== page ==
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A spot of synchronicity this week with the development of rocket-powered chemistry based on water and aluminum powder meshing neatly with the discovery of water on the moon. While, Harvard chemists are taking macromolecules to the truly macro scale to help them understand polymer folding. In Japan, nano scientists have found a way to insulate their wiring using carbon nanotubes and vaporized metal while a highly sensitive breast cancer detection chip is on the horizon in Europe. Finally, crystal clear chemistry earns a Nobel Prize for X-ray studies of the cell's protein factory, the ribosome.




A rocket fuel made from a frozen blend of water and aluminum nanoparticles has been developed by researchers at Purdue University. The propellant produces less pollution than other forms of rocket fuel and could be produced in situ on the Moon, Mars, or other off-planet sites in the solar system. The aluminum ice - ALICE - could also be used to generate fuel for fuel cells aboard long-distant spacecraft or an extraterrestrial base. The Purdue team is working with NASA, the Air Force Office of Scientific Research and Pennsylvania State University and has already employed ALICE to launch a 3-metre rocket.





At the time of writing, NASA was on the verge of colliding a spacecraft with a crater of the moon in order to analyze the chemistry of matter at the darkest depths of the surface. But, earlier, scientists had studied data from India's Chandrayaan-1 probe and the Deep Impact and Cassini missions to see if they could spot water on the moon. The researchers, in India and the US, analyzed the reflectance spectra to determine the content of minerals in the thin layer of upper soil on the surface of the moon. The data revealed the presence of chemical bonds between hydrogen and oxygen atoms, which they say are indicative of hydroxy ions, which in the presence of protons from the solar wind are likely to form water molecules in situ.





Harvard University's George Whitesides suggests that the beads on a string model of polymers is incomplete and so has turned to actual beads and actual pieces of string to prove his point and to fill in the gaps in the polymer model. Writing in Proceedings of the National Academy of Sciences, Whiteside explains how a model built from electrostatically charged plastic beads on a length of cord can be made to behave in a way that is more reminiscent of true polymer folding than other models. By using different shaped beads and different spacers between them, the Harvard team could model different types of polymer successfully.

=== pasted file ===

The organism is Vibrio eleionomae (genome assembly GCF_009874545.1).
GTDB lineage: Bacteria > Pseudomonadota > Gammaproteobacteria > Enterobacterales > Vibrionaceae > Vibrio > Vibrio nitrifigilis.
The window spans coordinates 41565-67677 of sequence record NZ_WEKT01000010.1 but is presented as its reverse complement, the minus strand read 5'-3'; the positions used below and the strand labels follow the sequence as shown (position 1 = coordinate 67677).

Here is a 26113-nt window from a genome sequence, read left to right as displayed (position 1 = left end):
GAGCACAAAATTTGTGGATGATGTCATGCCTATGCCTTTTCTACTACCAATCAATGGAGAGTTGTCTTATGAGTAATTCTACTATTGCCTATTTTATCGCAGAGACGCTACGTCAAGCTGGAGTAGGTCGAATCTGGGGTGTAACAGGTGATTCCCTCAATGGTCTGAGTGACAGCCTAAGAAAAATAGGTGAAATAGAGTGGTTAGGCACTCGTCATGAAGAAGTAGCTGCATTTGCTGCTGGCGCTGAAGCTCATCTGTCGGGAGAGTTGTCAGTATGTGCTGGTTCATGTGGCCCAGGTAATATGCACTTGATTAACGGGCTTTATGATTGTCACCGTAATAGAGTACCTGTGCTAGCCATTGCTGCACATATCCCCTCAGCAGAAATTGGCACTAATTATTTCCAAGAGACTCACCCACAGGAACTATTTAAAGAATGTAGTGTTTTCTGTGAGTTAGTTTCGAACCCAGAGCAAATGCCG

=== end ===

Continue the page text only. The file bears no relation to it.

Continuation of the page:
Nanoscopic wires will likely be key components of a future generation of sub-microelectronic devices. Japanese researchers, Ryo Kitaura and Hisanori Shinohara, now report a simple approach to creating insulated wires by depositing metal atoms inside carbon nanotubes. Writing in the journal Angewandte Chemie, the team explains that individual atoms line up side-by-side and so are well protected by their nanotube sheath leading to long-term stability. The approach works for any metal that can be readily vaporized at relatively low temperature, including europium, samarium, ytterbium, and strontium.





A lab-on-chip system that incorporates complex sample preparation steps and multiplexed detection is being implemented for fast breast cancer detection and therapy by researchers at Interuniversity Microelectronics Centre (IMEC) in and Institüt für Mikrotechnik Mainz, Germany. The components of the device are ripe for further miniaturization and integration into a single platform device ready for imminent clinical trials in Oslo, Norway. The chip will offer doctors a way to carry out circulating tumor diagnostics in breast cancer patients undergoing early or advanced phase during therapy and be able to detect even just 2 to 3 tumor cells in a 5 ml blood sample.





Ada Yonath is the first woman scientist to win the Nobel Prize for Chemistry since Dorothy Hodgkin in 1964. Yonath of the Weizmann Institute of Science, Rehovot, Israel, shares the 2009 Prize with Venkatraman Ramakrishnan, of the MRC Laboratory of Molecular Biology, in Cambridge, England, and Thomas A. Steitz, of Yale University, New Haven, CT, USA, "for studies of the structure and function of the ribosome". Ribosomes produce proteins, which in turn control the chemistry in all living organisms. All three of this year's recipients used X-ray crystallography to determine the detailed structure of the ribosome a key step in understanding its form and function and how knowledge of this cellular component might be targeted by biomedical research.